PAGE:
In a recent conversation with a former journalist for a Singapore main stream newspaper, the journalist agreed with my research findings that it was imperative that a company's crisis communication plan include an Internet presence.  This is because anything published on the Internet will be cached and remain available indefinitely.

The former journalist cited his professional experience where media like radio and television almost never issue corrections, while newspapers did.  This he attributed to the "permanency" of the medium.  In the case of radio and television, new (and correct) news would "replace" the older wrong one, while in the case of newspaper, once a story is published, it would remain "correct" unless otherwise corrected.

This need for clarification is even more critical in new media as powerful search engines will display all relevant information indexed for the ease of the reader.  Hence, without a clarification, or a deliberate attempt to get the company's side of the story out, future readers may get the wrong impression.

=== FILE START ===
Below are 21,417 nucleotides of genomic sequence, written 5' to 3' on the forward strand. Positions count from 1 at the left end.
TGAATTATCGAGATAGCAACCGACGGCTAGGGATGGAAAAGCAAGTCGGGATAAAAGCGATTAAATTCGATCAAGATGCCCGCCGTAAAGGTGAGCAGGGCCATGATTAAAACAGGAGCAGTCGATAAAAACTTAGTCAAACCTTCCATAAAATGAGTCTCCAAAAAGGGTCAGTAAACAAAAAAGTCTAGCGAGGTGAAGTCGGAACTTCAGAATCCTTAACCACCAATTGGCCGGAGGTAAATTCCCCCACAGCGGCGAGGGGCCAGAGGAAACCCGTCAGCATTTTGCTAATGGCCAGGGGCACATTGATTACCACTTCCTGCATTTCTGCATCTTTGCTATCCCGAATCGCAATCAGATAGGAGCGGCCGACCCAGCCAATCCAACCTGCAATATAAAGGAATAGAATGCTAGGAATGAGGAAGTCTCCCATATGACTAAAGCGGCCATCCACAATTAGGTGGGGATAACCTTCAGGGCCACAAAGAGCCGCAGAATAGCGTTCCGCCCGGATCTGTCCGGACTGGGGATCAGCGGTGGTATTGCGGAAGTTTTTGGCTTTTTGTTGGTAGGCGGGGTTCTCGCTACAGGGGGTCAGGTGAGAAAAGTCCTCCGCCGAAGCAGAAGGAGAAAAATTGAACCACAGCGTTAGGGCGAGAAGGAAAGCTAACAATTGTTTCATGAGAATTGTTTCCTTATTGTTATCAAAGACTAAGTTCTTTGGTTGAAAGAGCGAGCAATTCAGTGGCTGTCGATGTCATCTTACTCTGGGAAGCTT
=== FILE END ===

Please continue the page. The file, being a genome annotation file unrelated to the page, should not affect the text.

To me, the key take-away for PR Professionals is this.

As PR Professionals, we must always ensure that journalists publish an accurate story about the company we represent.  We however need to prioritise the importance of each medium and give it the appropriate attention.  In the case of less permanent media, we must be pro-active upfront to ensure that the journalists gets the story straight.  However, once a mistake has been made, we should request a clarification (for legal record), but then not lose any sleep if the news agency does not issue a correction.  In the case of more permanent media, we can be less pro-active upfront, but once an error is detected, we need to strongly pursue the publication of a clarification to set the record straight.

Thursday, February 17, 2011

iPhone Crisis: AntennaGate